Great Expectations - Wednesday, Nov. 12, 2008
During my recent trip to Ohio several wine buyers asked me about the quality of the 2008 vintage. It's a common question, and I always preface my answer with an explanation of why you can't generalize about vintages in Northern California. This year's wines will definitely be a mixed bag, with some incredible wines, but also some so-so wines. It takes a while to assess wine quality; you get an idea of flavor and aromatic intensity during crush, but you really have to wait until the wines have gone through ML and settled clear to make a good assessment of balance, mouthfeel and concentration. In general, I'm concerned that the wines from the “first harvest” may be lacking in depth and concentration. I think most of our Cabs and other Bordeaux varieties will be outstanding. Zinfandel was our biggest challenge this year.
* Naughty, Naughty Zinfandel
The late Summer blast of heat caused shriveling, dehydration, and elevated sugar levels in all varieties.. This essentially affects all clusters and is more pronounced on the parts of the cluster exposed to direct afternoon sun. It is somewhat reversible in that the grapes tend to rehydrate and swell back up if they have adequate water and cool weather. Zinfandel, however, has a unique problem: random individual berry shrivel. It seems that the stems of individual berries shut down, restricting water movement into the berries. The result is a cluster spotted with raisins before the rest of the cluster is ripe. We have to harvest when the “normal” berries are ripe or we'll end up with unripe flavors and too much acid. This is why Zinfandel wines tend to have more alcohol than any other varietal. The amount of this raisining varies year to year, and 2008 was about as severe as I have ever seen. We had one tank that was 21.6°Brix at crush and went to 26.5°B after four days' cold soak. We drew off some juice for Rosé and replaced it with water, but the fermentation slowed at over 14% alcohol with 5% residual sugar, so we had to add more water to get it to go dry. By back-calculation, the grapes at crush had been approximately 32°B. A subsequent tank from the same vineyard had even more raisining, so I caved and we made our first late harvest Zin ever. Even with extended cold soaks and adjustments based on the assumption that sugars would still go higher, the average alcohol level of our Zins is over 15.5%. I guess we'll be looking into some alcohol removal again.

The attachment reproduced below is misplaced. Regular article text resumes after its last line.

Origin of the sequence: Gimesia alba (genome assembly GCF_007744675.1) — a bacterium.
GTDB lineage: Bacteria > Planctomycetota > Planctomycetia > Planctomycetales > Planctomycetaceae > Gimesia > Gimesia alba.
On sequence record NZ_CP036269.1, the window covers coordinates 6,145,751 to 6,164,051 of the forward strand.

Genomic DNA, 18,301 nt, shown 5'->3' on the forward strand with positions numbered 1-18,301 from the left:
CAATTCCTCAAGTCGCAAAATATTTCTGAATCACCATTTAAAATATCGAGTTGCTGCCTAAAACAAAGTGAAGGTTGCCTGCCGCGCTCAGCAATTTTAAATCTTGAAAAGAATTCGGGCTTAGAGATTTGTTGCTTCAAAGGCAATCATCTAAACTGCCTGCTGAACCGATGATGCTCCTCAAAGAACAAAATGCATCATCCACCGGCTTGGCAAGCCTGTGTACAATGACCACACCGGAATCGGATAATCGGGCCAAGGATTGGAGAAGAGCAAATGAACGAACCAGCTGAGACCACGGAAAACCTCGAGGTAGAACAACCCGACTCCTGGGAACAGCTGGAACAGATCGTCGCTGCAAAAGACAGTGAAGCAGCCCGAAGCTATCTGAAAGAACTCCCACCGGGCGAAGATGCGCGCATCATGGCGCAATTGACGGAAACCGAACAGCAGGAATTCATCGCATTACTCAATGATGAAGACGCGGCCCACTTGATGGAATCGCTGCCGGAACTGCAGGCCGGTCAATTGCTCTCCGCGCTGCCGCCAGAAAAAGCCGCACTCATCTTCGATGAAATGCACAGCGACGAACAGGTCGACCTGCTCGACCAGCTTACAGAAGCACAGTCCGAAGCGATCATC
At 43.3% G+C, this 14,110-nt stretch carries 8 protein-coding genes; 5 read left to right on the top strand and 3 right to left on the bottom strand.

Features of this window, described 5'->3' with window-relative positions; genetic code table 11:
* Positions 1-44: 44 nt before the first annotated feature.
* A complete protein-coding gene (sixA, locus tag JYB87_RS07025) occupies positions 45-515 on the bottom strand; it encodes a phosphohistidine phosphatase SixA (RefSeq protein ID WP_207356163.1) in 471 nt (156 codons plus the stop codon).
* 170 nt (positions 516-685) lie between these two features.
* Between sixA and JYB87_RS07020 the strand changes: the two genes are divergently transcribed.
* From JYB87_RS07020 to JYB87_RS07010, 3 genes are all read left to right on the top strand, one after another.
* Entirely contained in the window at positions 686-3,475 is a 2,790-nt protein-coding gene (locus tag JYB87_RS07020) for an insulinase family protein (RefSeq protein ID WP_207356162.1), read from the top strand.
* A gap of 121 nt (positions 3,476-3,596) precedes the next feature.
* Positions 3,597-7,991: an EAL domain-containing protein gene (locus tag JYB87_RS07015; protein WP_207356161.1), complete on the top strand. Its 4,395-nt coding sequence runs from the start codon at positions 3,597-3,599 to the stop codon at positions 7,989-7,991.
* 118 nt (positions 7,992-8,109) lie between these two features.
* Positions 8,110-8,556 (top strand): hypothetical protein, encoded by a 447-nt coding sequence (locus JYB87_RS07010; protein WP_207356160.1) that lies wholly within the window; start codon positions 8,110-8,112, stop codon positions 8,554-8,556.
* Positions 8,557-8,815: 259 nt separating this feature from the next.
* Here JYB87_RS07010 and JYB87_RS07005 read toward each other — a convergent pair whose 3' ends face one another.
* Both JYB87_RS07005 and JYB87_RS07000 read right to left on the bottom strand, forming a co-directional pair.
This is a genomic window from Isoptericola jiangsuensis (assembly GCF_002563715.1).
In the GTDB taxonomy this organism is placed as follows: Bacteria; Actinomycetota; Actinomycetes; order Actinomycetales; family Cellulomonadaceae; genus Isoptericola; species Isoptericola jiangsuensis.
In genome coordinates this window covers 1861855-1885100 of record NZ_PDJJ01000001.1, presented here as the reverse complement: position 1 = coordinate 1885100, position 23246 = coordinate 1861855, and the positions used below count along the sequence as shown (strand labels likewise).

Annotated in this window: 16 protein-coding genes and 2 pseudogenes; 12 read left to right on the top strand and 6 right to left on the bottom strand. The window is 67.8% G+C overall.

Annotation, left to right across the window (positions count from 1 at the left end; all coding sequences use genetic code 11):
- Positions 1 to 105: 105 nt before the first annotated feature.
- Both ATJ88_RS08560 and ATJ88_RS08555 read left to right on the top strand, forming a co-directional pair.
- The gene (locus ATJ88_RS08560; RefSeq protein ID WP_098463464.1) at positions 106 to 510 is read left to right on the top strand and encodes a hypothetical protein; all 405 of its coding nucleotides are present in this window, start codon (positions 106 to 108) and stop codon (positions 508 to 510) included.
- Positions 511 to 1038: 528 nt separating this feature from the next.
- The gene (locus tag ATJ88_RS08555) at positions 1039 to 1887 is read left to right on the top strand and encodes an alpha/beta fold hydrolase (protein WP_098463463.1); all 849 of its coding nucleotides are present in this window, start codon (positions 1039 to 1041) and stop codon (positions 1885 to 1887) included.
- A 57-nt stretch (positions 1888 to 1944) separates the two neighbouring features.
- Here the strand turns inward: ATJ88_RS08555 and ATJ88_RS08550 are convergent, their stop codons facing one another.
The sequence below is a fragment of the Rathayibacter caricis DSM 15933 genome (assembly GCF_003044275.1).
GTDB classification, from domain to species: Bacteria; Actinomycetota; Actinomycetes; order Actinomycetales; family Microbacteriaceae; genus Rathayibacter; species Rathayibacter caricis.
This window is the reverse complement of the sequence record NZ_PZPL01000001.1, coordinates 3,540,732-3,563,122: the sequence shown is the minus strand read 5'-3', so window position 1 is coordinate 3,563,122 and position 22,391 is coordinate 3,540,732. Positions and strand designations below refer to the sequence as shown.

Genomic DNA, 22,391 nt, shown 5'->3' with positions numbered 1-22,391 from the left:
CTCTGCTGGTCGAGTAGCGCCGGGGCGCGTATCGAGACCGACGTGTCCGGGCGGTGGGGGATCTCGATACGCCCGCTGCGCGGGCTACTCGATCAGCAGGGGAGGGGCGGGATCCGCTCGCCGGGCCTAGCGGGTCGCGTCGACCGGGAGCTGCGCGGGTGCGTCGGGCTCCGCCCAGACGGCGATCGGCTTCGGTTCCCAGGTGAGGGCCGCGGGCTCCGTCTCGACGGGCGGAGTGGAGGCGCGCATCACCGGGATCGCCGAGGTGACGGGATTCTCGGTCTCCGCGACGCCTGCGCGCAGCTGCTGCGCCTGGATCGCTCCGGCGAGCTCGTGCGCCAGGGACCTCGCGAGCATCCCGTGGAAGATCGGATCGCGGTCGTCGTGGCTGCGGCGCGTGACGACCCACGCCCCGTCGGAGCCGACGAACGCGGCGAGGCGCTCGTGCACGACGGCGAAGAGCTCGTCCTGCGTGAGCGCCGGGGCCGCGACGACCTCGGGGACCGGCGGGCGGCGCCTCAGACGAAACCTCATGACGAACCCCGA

Only a couple of w00ters got into the spirit of the Stones last time. Maybe I'm too lowbrow for this crowd, so I thought I'd try a different twist this time. Cheers:)
Hard Times - Tuesday, Nov. 11, 2008